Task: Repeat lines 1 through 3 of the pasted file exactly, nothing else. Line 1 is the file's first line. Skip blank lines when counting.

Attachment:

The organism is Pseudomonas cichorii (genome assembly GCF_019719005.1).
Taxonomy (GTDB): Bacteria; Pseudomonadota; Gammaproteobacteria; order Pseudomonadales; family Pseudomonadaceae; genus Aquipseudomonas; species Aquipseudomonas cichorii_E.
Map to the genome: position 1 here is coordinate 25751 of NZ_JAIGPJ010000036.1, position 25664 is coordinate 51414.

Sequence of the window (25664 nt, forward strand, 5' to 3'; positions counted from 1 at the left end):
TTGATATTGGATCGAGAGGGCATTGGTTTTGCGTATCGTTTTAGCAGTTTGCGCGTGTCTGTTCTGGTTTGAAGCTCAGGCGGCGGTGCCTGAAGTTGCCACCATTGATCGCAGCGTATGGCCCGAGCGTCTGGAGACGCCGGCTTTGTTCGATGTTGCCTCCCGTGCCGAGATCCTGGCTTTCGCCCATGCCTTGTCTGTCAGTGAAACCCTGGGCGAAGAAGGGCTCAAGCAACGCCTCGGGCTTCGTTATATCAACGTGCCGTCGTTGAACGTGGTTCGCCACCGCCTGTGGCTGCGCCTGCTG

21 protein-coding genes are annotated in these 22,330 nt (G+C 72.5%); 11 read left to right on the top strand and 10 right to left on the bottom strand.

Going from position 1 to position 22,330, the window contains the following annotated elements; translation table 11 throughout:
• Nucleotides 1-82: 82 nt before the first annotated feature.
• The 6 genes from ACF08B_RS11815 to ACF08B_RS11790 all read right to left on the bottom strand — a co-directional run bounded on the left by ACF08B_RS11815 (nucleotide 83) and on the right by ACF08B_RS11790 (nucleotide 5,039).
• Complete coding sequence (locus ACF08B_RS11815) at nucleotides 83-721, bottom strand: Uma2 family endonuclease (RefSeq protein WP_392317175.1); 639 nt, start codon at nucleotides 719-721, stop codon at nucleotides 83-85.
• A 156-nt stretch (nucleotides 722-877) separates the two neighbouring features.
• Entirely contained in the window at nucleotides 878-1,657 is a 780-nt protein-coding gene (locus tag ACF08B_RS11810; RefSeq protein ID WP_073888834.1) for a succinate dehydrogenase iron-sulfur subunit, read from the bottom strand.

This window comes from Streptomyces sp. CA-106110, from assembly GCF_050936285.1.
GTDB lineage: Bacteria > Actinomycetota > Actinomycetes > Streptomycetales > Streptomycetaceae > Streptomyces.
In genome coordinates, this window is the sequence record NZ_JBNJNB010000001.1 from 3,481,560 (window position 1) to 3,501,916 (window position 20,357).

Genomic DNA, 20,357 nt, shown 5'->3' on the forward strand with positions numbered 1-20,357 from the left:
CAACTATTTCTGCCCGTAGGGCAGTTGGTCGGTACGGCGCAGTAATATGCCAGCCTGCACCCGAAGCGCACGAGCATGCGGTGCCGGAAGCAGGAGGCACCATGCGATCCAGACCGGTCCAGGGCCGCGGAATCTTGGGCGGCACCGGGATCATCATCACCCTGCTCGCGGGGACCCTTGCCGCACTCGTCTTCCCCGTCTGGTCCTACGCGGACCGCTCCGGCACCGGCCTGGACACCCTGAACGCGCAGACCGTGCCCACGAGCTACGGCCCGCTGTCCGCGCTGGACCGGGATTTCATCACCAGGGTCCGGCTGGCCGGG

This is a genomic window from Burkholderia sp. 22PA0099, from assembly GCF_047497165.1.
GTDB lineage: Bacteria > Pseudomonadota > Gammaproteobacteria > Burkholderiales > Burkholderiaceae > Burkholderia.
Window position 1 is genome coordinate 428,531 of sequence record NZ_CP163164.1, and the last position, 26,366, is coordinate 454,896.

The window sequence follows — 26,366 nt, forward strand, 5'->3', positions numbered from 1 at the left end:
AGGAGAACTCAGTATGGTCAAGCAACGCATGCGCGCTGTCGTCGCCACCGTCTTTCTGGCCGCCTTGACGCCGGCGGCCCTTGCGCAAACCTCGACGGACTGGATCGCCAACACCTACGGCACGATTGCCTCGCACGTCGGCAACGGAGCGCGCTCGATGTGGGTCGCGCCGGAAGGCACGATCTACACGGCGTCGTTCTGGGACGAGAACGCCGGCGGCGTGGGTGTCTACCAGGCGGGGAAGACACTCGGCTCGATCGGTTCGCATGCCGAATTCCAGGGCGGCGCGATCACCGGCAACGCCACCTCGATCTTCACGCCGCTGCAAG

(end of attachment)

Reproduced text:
The organism is Pseudomonas cichorii (genome assembly GCF_019719005.1).
Taxonomy (GTDB): Bacteria; Pseudomonadota; Gammaproteobacteria; order Pseudomonadales; family Pseudomonadaceae; genus Aquipseudomonas; species Aquipseudomonas cichorii_E.
Map to the genome: position 1 here is coordinate 25751 of NZ_JAIGPJ010000036.1, position 25664 is coordinate 51414.